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Population Genetics and Molecular Evolution of Carrion-Associated Arthropods

Picard, Christine J, Parrott, Jonathan J and Whale, John W (2015) Population Genetics and Molecular Evolution of Carrion-Associated Arthropods. In: Carrion Ecology, Evolution, and Their Applications. CRC Press, pp. 387-401. ISBN 978-1138893849

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Abstract or description

A population is defined as a group of organisms of the same species that inhabit a particular geographic
area, but which are also capable of interbreeding with inhabitants of other geographic areas (Hartl and
Clark 1997). Therefore, this discussion should begin with the overall goal of defining a population of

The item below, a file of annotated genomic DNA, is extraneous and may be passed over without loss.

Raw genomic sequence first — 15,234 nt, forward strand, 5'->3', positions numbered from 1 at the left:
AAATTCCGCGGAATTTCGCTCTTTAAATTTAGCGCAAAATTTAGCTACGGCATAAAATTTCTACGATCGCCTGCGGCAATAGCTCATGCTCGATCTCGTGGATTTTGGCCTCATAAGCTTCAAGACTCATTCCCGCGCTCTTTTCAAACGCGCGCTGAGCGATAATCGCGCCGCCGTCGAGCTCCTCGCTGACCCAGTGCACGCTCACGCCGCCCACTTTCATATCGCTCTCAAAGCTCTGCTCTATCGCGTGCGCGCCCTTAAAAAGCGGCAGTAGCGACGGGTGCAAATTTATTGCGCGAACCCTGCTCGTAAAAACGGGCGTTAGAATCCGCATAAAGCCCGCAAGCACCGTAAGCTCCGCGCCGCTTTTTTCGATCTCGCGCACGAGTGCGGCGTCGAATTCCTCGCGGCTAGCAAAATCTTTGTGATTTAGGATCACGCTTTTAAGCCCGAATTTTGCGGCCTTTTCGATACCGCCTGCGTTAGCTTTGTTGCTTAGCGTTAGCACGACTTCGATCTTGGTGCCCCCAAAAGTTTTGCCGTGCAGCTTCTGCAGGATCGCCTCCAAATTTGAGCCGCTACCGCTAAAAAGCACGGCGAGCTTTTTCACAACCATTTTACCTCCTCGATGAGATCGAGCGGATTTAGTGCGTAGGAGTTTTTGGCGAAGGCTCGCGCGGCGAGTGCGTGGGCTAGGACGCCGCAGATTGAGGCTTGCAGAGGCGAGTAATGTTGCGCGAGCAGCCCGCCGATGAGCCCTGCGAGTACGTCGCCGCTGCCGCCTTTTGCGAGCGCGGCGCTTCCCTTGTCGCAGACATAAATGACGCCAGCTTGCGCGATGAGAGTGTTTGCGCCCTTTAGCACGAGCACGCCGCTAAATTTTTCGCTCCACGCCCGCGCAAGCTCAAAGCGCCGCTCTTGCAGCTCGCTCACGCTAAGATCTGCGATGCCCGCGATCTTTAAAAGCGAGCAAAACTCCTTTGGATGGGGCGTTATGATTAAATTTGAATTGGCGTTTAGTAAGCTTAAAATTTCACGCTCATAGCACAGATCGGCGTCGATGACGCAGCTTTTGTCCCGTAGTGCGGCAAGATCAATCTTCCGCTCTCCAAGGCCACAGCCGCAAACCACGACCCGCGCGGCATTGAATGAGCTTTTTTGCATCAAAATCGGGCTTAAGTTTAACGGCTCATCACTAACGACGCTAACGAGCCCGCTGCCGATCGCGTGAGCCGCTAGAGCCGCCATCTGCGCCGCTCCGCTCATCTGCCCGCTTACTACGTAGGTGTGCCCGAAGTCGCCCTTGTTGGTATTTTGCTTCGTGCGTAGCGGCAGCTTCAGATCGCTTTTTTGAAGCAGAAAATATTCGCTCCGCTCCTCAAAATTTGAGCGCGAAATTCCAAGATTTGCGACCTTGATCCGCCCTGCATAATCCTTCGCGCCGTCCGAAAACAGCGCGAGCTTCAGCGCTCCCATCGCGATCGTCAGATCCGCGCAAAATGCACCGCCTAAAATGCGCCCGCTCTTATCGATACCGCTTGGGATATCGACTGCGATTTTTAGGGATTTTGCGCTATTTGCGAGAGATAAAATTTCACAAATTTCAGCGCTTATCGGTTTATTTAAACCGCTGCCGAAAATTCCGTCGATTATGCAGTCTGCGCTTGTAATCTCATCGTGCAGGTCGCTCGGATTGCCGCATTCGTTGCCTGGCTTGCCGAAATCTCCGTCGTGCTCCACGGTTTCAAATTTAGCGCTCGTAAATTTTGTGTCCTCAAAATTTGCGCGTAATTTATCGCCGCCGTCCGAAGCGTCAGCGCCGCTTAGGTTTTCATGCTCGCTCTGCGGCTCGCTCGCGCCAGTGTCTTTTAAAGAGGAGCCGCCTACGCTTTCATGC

carrion-frequenting insects. There are two classic models which would be appropriate to define populations
of carrion insects: the island model (Wright 1951) and the stepping stone model (Kimura and Weiss
1964). The island model assumes equal migration in and out of defined populations (=islands), whereas
the stepping stone model assumes a greater degree of exchange between neighboring populations in
which isolation by distance is observed. The actual population structure is likely a mixture of these two
models for carrion insects and is not well known or defined. This chapter will focus on describing the
population structure of carrion insects using existing molecular genetic techniques.

Item Type: Book Chapter, Section or Conference Proceeding
Faculty: School of Law, Policing and Forensics > Law
Depositing User: Jonathan PARROTT
Date Deposited: 17 Dec 2018 15:03
Last Modified: 24 Feb 2023 13:53

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